An important role of visual design is to lead users through the hierarchy of a design as we intend. For interactive applications, a sense of organization can affect perceived usability and, ultimately, users’ overall satisfaction with the product.

What stakeholders should be able to say is, “We should go with design C over A and B, because I feel it evokes the right kind of emotional response in our audience that is closer to our most important brand attributes.”

The Mobile Playbook from Google

Mobile is more central to business success than ever before. Most executives know this, but they get hung up on exactly what to do and how to do it.

Google’s now second edition of The Mobile Playbook offers the latest best practices and strategies for winning in mobile, like how to address the price transparency challenge and face showrooming head on, the age-old question of when to build a mobile website and when to build a mobile app, and what it really means to build multi-screen marketing campaigns.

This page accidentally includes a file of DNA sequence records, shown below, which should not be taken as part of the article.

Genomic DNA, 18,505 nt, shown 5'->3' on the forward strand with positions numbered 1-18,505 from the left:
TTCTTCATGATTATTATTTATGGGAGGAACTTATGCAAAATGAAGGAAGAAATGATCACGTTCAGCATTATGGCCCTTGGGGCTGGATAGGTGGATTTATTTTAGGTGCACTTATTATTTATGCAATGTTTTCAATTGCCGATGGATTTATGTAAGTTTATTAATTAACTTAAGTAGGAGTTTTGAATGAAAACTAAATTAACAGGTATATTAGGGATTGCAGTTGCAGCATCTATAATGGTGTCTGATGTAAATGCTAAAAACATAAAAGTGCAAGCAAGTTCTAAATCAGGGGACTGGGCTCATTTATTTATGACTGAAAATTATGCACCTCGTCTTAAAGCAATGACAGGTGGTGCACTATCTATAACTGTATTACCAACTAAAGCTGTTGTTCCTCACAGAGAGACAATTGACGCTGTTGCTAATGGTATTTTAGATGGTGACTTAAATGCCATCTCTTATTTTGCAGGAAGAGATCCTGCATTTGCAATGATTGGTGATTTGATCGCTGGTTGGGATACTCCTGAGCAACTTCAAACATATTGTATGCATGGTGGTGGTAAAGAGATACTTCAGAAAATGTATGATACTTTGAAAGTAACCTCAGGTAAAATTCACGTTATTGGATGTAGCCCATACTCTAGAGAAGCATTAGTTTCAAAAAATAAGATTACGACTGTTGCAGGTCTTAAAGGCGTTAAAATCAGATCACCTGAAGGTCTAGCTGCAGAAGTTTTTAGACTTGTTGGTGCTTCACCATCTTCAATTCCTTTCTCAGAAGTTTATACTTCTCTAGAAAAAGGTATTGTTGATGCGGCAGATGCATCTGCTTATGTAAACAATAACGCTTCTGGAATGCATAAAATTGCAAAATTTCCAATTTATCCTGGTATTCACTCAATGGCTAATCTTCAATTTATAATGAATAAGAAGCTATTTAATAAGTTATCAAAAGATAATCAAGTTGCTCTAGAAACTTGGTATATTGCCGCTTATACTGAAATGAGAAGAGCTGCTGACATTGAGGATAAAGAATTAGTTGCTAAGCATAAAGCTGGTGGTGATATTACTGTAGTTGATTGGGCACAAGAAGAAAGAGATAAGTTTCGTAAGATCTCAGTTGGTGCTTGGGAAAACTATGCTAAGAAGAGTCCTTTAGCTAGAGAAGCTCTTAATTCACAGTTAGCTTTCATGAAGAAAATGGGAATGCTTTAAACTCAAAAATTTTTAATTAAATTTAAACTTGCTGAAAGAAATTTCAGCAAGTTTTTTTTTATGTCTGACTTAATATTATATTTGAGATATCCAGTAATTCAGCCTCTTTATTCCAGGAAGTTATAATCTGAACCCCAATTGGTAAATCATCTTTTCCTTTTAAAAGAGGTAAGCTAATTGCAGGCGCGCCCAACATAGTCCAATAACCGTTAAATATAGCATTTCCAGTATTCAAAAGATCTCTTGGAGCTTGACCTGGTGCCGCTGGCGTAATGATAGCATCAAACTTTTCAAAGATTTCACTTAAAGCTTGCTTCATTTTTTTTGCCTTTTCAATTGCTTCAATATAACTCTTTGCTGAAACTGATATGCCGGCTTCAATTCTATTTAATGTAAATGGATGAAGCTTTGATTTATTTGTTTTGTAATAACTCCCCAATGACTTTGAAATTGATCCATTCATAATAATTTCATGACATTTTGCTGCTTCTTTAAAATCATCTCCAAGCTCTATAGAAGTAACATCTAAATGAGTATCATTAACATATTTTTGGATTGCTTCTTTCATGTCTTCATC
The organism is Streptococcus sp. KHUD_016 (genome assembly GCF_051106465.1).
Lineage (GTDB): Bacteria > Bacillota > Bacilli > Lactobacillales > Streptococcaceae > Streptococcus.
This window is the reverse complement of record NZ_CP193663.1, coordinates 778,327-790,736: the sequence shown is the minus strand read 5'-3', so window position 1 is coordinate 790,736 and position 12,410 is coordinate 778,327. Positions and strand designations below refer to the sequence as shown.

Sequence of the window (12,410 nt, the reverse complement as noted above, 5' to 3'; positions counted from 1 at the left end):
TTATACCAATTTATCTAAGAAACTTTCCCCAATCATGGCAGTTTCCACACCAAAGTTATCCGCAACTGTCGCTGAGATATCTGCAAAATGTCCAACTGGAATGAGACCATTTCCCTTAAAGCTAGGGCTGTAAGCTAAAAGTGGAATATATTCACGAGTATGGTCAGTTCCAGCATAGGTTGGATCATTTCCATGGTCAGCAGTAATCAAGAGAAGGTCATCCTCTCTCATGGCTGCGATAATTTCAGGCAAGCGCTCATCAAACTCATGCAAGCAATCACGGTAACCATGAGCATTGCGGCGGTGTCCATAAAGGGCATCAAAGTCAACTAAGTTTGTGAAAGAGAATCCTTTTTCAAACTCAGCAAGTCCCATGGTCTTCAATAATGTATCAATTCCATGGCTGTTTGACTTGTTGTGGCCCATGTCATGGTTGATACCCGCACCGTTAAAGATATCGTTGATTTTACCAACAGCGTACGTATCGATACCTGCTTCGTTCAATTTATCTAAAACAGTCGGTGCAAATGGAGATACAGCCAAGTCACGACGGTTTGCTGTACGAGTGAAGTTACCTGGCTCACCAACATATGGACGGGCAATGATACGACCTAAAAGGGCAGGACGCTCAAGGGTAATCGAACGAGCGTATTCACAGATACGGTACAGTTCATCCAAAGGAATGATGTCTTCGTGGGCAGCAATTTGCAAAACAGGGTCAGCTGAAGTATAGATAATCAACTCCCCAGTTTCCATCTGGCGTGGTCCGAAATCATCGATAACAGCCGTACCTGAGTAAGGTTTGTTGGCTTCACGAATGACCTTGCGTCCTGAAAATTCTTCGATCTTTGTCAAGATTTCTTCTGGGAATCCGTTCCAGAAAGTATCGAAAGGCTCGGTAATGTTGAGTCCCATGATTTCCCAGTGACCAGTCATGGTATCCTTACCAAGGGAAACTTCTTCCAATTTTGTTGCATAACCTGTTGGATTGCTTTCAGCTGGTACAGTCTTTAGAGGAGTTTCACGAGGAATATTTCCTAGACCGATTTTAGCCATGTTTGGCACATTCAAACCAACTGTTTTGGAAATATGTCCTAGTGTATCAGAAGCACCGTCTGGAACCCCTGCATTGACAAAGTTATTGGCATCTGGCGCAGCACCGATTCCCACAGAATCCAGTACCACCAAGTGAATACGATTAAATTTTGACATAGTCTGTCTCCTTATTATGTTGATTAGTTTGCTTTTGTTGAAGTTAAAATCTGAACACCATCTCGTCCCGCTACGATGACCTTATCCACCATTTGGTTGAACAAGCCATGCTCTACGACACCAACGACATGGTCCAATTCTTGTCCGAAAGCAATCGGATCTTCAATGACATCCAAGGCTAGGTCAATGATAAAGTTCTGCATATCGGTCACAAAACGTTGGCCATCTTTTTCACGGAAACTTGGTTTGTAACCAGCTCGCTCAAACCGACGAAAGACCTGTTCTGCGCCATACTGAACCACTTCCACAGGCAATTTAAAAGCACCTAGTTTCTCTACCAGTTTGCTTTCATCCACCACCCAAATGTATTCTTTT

The Mobile Playbook

Usability and User Experience Surveys

According to Perlman (2009), “Questionnaires have long been used to evaluate user interfaces (Root & Draper, 1983). Questionnaires have also long been used in electronic form (Perlman, 1985). For a handful of questionnaires specifically designed to assess aspects of usability, the validity and/or reliability have been established, including some in the [table below].”

This wiki has a list of generic usability survey instruments that can be adapted to specific websites. Often, it is good enough to replace the word “system” by “web site”. There are more than 15 questionnaires listed here.

Usability and user experience surveys

Download the Collective Action Toolkit by frog- Design Thinking in Simple Language